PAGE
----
A DSGameEngine helper class
In the Doom (Not 3) days they were called Wads. In the Blizzard world they are called MPQs. In the DarkStride world they are called Gobs. All three of these things are protocals for grouping together many files into a single file, much like PKZip. Imagine even a simple game like Doom (Still not 3) without its precious Wad files. There were over 1100 graphic files, 25 data files and another 300 sound files totalling around 56 meg of data. Distributing and storing close to 1500 files is a messy and insecure way of doing things. So instead a single file is created and all the other files are cramed inside of it.
Types Of Storage:
Type 1.) Binary files
This is your standard picture, sound or video clip. All of the data is stored as a stream which means the Gob file doesn't need to know anything about it other than it came from a file. The binary file is given a key when its added to the Gob, the key is used to later reference the binary file from within your code.
Type 2.) Data table files
Now lets say you needed to store the purchase price of every unit in your game. You don't want to hard code that kind of information in the code so instead you throw it into a flat text file for easy reference. Eventually you would likely add the text file into the Gob just like your pictures. Gob formats allow a better option. You can add a special table to the Gob file which acts much like a Database Recordset. You define new columns, there name and type, and then add rows of data into the table. The end result is a Database like collection of data without the overhead of Database drivers or third party packages. Stored in the Gob file like a binary file, the data table allows a great deal of game information to be stored inside the Gob without the programmer having to create a storage medium.
Type 3.) Sound files
Gob files now have integrated support for sound files. There are special warnings built into the system that helps you filter out files that won't meet DX's criteria.
Type 4.) Graphic Files
These are your basic BMP or JPEG. Storing things like a mesh or the more complex graphics (such as PDF or .X) fall under the binary file catigory. Graphic files check the textures for the powers of two problem and some other common texture mistakes. There is also built in support for background color alpha channels.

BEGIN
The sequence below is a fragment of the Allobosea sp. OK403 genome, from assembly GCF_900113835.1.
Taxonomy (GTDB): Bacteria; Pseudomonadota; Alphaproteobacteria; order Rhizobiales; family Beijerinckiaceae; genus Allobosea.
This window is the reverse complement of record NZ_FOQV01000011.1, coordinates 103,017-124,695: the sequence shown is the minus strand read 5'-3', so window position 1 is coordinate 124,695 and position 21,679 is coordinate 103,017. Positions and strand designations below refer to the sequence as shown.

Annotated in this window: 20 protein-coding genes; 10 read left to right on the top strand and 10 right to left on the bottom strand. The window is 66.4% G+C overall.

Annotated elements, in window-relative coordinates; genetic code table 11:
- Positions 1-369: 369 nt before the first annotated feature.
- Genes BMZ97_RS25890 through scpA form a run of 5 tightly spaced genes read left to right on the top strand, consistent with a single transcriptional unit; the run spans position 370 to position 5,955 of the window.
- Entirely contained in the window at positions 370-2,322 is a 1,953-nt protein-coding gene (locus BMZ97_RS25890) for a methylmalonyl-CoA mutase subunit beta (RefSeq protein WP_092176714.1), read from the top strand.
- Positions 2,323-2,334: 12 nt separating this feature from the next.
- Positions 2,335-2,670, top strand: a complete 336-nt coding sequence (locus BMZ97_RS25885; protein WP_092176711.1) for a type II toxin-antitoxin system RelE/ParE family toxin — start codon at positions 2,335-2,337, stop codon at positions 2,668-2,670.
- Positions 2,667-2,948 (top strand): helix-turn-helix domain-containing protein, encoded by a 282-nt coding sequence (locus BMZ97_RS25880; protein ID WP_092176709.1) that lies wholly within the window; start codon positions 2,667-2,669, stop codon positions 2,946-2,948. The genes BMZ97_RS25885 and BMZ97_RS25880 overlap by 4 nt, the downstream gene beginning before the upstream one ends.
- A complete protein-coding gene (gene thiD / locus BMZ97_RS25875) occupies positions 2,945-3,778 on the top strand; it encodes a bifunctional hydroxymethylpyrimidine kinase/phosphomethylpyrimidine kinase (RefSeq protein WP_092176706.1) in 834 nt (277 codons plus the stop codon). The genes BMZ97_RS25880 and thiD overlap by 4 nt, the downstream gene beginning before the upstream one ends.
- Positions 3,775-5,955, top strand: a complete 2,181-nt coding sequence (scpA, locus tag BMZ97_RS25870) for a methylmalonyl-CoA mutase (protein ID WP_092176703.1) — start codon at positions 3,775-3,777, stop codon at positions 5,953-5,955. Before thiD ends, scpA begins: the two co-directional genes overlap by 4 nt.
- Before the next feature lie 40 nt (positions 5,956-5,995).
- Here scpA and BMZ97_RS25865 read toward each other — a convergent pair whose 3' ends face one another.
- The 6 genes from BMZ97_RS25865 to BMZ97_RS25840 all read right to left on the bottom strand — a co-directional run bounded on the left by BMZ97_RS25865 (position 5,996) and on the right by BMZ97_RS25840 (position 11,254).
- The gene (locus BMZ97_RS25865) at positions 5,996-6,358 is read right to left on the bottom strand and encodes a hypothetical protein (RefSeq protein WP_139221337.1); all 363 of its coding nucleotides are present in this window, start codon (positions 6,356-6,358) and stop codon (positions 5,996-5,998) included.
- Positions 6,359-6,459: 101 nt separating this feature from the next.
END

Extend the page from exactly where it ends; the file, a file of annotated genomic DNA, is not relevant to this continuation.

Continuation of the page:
Type 5.) Borders
Building upon graphic files, borders are mearly a collection of graphics put together with some meta-data. Unlike the other types this is an internal Gob structure which has no meaning outside a Gob file. These borders can be loaded into the DSGameEngine and easily used to provide menus and forms with a stylist borders. (See Metal Marines for a good example). This allows simple modifications of the Gob file to allow "skins" for forms.
Though a Gob file can be completely minpulated using the DSGobFile and DSGobTable classes, a feature rich editor can be located in the downloads section. The Gob editor will allow you to add binary files and data tables into the Gob file, as well as re-extract them at a later date. You can also easily update a binary file in the Gob file from a new graphic with the click of a button.
What you shoulden't do:
Though the Gob file is a superb method of storing game information, I would discourage you from saving things like user preferences or saved games in the Gob file. At the very least that kind of information should be stored in its own Gob file that can remain fairly small. Imagine a user tryign to backup there saved games and finding that they have to backup the entire 200 meg Gob file in order to also backup there games and user settings. I guess the moral of the story is be careful about what dynamic content you store in the Gob files.
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